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Monday, April 30, 2012

How Much Do I Need to Spend On My Website?

Your least expensive option is to use Open Source software.  Why pay someone to write what has already been written?   
When I talk with business owners about how to create and maintain a website most say, “I know a guy…”.  Lets price that out.  If you hire someone cheap you would have to pay at least $30,000 a year to get anyone who knows what he or she are doing.  Add taxes and benefits on top of that.  After a year what will you have to show for it?   
Using Open Source software and Story Driven Development your money could go a lot farther.  You could have a working site much quicker and you are not dependent on one person so you can be selective on who has the fastest/best solution.  You specify a story of the features you need.  You only pay for one iteration and the time needed for training is built in to the price.  After the iteration the clock stops.  You are free to see the results and think of new features you need.  Post another story of those new features to start a new cycle or stop anytime.   
Building a website is not like building anything physical.  It’s software.  You don’t really need a blueprint.  Yes, you do need to know where you want it to go.  But instead work on just one feature at time and think about how each feature serves a business purpose.  Pay only for the minimum features to fill your need then turn off the expense by waiting for the next required feature.   
Because you are using Open Source software and Story Driven Development it doesn’t matter who is going to do the next iteration.  The next developer can just run the tests and add the next feature you requested.   
Turn off the fixed expense of your website and use Storyiter8.    

Friday, April 27, 2012

"Open Source is Not Sustainable and What We Can Do to Fix It."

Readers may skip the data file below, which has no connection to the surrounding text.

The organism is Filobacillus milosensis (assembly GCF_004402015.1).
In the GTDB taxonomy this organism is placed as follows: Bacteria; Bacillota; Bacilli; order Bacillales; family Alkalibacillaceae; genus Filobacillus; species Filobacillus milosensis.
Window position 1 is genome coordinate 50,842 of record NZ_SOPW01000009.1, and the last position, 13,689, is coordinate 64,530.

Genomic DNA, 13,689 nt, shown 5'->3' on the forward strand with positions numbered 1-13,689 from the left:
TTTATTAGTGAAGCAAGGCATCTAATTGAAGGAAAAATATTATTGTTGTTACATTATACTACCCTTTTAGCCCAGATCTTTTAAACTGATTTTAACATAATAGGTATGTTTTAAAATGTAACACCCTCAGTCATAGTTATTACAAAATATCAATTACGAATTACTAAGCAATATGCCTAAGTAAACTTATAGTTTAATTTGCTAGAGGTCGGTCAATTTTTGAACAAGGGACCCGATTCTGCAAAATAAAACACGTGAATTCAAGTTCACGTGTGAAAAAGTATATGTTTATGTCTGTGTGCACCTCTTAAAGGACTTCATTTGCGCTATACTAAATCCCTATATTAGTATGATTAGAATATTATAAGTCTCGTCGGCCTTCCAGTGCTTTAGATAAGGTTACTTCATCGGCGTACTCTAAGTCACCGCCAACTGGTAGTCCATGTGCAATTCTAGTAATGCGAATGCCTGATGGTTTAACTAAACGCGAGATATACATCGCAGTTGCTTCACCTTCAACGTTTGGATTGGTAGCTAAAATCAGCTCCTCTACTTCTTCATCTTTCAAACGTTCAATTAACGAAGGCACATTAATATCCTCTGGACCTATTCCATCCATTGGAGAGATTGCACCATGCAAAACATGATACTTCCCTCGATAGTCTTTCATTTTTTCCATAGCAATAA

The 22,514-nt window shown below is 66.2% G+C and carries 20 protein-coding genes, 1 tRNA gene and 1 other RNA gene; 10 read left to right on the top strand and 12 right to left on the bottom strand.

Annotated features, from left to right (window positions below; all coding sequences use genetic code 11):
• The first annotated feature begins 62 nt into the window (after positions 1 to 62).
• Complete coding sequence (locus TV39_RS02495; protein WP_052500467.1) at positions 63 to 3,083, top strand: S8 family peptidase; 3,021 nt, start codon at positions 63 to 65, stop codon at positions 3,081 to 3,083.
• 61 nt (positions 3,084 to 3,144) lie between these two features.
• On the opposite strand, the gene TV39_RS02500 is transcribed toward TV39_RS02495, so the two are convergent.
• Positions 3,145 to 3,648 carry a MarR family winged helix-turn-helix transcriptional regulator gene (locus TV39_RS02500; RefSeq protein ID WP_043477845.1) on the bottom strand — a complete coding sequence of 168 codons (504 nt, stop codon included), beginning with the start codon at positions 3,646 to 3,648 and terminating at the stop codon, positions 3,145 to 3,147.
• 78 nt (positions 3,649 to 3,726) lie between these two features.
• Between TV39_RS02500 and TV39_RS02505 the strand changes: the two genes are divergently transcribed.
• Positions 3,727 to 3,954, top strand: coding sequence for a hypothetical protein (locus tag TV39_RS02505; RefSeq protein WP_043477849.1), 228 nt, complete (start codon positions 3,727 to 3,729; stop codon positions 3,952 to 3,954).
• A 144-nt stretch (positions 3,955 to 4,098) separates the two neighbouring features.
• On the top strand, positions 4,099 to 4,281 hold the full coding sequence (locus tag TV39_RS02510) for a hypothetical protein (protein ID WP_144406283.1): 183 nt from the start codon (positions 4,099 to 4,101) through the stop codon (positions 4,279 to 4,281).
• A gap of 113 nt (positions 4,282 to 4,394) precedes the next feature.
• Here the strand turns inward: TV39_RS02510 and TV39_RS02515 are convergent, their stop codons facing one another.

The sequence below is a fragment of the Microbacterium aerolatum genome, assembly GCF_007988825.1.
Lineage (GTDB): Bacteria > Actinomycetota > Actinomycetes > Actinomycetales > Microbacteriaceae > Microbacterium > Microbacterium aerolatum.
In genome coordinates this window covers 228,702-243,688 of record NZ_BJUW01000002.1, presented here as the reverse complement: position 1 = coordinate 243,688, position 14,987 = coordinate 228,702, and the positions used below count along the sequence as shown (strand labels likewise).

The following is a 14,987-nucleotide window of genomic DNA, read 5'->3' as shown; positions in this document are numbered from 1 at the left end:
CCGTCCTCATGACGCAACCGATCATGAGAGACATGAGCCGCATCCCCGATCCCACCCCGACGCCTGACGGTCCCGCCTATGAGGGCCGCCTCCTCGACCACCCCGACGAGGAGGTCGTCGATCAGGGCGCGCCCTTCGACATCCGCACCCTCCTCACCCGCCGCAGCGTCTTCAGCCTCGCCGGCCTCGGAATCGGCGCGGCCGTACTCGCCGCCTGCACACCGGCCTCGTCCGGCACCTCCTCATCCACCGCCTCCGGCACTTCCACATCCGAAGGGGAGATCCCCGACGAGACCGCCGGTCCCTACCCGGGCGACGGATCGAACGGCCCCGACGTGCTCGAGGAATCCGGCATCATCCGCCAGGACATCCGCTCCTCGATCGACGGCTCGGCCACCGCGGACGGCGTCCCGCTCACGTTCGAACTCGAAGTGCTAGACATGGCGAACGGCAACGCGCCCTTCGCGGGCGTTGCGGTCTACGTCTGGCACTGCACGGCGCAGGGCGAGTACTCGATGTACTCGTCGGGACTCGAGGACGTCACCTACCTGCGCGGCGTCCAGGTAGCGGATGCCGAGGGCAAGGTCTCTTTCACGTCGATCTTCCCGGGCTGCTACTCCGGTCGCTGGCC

You have no right to expect me to send you back to Kansas unless you do something for me in return. In this country everyone must pay for everything he gets. If you wish me to use my magic power to send you home again you must do something for me first. Help me and I will help you."  
"What must I do?" asked the girl.  
"Kill the Wicked Witch of the West," answered Oz.  -L. Frank Baum – The Wizard of Oz
Not too many years ago the music industry found itself in trouble.  No one wanted to buy music on traditional media. Industry executives were convinced that the fault lies with the evil Internet where music was exchanged for free.
Steve Jobs created a marketplace.  It turns out that people DO want to pay for music, as long as you make it convenient.

Open source is a wonderful thing, now let’s make it better.
Help me build a marketplace for open source software.

This is my manifesto.

First, don’t change a thing.  Yes you heard me, let’s not change a thing.  Keep writing open source software and keep posting it on Github for all to see, download and use, for free.  
Other programmers are on your team.  They are contributors and business partners.  You need to keep track of them and nurture their contributions.

It’s the business owner that can profit from the open source software you write and you should get your share, and so should your contributors and partners.

The marketplace is a website where business owners can post stories of functions they would like programmed.  The story becomes the test for software that needs to be written.  The tests are broken into iterations that represent less than one day of work.  Then you or your team, collaborators or partners bid on what you would charge for that iteration.  The business owner approves and pays for the iteration.  The marketplace holds the funds in escrow until both parties agree that the iteration is a success, and then the funds are released to you and your team in percentages that you control.

Then iterate again and again.

We can test the process by building the marketplace with the same tools we want our customers to use.

The website should;
        •  Keep track of users, owners, developers and admins
        •  Allow owners to write stories of features  
        •  Allow developers to edit stories into tests and iterations
        •  Allow developers to bid on iterations
        •  Allow owners to choose and authorize bids
        •  Handle payments
        •  Allow a two-way sign off on the iteration
        •  Dispense funds    

Future features will improve communication and make it easy for owners to see the results of the iterations, and for developer to collaborate.

Let’s do this.